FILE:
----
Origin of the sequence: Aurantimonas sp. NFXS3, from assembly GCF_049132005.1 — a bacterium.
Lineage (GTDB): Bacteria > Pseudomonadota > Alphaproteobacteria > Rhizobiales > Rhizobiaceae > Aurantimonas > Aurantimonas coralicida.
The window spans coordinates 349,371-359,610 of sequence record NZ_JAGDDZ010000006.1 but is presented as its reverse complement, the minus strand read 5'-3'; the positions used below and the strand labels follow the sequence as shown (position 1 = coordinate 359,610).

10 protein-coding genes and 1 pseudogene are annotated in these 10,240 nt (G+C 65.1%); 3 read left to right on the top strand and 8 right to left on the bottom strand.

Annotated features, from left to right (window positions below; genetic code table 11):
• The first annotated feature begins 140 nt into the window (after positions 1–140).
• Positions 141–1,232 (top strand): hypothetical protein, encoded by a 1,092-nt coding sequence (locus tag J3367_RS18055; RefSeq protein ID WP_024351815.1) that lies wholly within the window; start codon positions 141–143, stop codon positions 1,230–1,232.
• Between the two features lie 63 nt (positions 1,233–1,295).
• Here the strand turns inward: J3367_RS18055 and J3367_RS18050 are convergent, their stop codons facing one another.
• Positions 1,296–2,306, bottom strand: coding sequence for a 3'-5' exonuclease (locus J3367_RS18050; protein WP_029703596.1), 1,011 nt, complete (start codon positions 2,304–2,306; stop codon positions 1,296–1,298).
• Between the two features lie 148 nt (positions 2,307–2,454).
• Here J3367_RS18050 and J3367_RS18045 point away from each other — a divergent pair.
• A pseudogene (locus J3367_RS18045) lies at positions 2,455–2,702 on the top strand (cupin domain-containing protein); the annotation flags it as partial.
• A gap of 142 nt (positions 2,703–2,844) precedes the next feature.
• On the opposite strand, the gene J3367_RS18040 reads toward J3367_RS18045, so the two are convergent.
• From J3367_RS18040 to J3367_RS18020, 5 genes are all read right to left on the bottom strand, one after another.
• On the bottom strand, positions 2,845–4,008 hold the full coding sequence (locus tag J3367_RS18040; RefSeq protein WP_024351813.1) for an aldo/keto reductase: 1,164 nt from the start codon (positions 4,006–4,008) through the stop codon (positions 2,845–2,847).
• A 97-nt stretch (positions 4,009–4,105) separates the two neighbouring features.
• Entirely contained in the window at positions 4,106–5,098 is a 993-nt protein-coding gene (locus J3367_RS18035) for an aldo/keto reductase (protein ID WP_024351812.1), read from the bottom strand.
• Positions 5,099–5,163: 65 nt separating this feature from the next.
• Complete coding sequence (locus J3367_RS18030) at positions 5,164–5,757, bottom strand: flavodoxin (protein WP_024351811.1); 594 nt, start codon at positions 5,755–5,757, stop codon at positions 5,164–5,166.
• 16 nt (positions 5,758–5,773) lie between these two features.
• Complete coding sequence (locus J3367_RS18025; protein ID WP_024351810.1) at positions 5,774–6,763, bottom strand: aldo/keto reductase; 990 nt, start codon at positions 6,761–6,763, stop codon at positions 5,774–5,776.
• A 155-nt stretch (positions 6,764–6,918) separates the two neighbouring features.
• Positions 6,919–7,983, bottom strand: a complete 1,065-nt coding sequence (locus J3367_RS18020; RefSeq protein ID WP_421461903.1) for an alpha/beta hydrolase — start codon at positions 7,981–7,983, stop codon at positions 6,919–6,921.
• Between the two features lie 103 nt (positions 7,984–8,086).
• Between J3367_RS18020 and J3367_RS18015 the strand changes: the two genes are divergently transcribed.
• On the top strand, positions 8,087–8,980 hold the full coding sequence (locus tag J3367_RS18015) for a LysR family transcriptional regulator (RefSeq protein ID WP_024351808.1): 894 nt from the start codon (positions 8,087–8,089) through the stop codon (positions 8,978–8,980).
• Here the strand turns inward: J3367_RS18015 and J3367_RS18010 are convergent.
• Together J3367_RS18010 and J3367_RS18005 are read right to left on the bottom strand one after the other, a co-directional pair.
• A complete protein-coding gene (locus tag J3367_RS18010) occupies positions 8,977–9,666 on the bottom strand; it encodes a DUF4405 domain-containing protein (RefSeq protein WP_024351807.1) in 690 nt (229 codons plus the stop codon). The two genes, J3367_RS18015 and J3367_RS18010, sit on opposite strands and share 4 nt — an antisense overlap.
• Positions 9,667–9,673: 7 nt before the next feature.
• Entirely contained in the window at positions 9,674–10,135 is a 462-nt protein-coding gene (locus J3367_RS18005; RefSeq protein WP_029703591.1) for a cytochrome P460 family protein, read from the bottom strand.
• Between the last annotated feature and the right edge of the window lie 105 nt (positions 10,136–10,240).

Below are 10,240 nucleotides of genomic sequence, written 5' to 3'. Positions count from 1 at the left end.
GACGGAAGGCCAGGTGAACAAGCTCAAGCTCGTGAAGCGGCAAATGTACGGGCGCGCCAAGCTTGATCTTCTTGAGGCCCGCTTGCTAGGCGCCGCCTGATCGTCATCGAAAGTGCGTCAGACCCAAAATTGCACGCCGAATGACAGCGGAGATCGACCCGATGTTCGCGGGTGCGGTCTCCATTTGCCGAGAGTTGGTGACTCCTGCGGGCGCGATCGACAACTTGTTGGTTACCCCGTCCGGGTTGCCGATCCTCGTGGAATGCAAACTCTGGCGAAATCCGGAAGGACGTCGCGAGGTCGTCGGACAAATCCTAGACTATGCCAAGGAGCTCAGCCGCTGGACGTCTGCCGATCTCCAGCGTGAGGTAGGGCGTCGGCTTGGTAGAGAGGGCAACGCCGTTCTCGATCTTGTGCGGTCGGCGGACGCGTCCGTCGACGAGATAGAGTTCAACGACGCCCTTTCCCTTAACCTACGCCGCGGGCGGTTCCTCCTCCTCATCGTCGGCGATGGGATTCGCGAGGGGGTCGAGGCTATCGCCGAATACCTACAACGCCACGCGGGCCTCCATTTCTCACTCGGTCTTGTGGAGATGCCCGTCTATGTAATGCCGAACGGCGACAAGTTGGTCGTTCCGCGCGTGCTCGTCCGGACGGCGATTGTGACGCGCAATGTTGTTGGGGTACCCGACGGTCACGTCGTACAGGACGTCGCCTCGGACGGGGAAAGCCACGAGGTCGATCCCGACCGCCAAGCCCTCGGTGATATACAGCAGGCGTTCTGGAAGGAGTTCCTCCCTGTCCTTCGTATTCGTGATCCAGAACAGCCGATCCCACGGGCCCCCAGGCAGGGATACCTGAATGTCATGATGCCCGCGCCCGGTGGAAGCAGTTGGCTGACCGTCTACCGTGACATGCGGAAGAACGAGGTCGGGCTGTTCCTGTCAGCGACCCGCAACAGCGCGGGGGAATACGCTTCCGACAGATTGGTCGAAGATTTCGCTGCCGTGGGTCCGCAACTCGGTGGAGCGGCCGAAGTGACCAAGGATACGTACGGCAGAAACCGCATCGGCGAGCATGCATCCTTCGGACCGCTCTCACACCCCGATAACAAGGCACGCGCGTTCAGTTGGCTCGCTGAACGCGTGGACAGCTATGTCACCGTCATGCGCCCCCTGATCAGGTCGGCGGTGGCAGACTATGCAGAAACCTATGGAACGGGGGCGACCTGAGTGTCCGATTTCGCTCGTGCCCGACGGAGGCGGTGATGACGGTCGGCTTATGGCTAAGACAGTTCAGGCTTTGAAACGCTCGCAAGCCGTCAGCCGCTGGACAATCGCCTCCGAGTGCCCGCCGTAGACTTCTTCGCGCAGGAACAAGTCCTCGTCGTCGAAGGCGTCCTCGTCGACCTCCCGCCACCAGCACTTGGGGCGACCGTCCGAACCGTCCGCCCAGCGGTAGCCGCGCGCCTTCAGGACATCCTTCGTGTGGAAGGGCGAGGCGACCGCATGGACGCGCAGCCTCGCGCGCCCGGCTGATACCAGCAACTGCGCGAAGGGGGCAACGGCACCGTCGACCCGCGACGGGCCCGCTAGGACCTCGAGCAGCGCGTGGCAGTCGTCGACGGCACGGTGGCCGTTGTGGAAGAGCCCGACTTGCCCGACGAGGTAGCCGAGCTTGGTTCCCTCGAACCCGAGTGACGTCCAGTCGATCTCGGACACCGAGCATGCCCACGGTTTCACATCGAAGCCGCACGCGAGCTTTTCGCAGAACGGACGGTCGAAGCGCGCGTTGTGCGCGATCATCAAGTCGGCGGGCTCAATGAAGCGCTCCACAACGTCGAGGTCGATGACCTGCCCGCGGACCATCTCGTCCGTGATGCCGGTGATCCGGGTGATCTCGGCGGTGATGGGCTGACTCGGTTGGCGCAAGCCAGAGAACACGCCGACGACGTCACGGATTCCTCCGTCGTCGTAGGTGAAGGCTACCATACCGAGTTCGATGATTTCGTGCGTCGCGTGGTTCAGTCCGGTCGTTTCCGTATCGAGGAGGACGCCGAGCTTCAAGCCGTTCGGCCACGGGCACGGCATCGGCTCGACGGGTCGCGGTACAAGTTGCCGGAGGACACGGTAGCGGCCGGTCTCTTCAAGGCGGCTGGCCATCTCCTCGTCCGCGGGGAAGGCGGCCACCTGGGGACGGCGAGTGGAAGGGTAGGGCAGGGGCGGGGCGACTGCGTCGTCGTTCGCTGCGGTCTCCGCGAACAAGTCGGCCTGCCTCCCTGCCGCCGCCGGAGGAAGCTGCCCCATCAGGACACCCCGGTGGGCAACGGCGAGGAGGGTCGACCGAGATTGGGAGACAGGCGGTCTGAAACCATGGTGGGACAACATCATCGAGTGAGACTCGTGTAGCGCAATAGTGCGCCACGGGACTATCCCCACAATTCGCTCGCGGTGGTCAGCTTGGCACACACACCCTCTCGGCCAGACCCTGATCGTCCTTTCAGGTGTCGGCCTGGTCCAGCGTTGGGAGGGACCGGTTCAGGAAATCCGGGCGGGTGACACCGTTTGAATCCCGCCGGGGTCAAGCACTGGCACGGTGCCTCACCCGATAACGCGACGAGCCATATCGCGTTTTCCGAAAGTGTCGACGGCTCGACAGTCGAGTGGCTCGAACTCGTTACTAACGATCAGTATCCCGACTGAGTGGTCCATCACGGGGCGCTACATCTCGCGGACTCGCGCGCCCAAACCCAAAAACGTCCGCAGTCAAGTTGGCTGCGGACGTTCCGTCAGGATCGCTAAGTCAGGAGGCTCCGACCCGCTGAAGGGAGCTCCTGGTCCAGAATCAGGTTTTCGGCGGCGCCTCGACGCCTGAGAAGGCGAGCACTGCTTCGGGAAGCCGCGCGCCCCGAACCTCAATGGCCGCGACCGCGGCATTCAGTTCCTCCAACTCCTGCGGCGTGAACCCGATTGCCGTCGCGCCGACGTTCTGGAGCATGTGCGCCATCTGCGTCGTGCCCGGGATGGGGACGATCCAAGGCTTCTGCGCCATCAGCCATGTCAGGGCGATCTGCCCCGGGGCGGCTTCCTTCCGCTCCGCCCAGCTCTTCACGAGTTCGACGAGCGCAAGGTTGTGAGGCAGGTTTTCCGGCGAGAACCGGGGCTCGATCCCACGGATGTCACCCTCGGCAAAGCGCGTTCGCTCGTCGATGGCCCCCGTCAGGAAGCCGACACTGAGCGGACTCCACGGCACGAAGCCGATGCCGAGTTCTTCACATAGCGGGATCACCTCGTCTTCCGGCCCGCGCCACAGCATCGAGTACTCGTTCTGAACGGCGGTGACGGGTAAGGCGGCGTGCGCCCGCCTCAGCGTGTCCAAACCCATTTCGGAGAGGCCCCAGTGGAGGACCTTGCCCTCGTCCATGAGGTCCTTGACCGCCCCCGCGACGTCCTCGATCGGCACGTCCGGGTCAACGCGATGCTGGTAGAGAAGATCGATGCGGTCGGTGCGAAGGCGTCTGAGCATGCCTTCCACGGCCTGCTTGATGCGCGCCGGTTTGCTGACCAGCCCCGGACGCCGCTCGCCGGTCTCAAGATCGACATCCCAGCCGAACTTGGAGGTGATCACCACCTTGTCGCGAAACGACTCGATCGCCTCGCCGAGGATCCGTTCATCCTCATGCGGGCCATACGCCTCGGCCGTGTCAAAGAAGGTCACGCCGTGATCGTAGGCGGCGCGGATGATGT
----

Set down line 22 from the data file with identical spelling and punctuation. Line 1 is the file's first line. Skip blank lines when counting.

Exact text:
• 16 nt (positions 5,758–5,773) lie between these two features.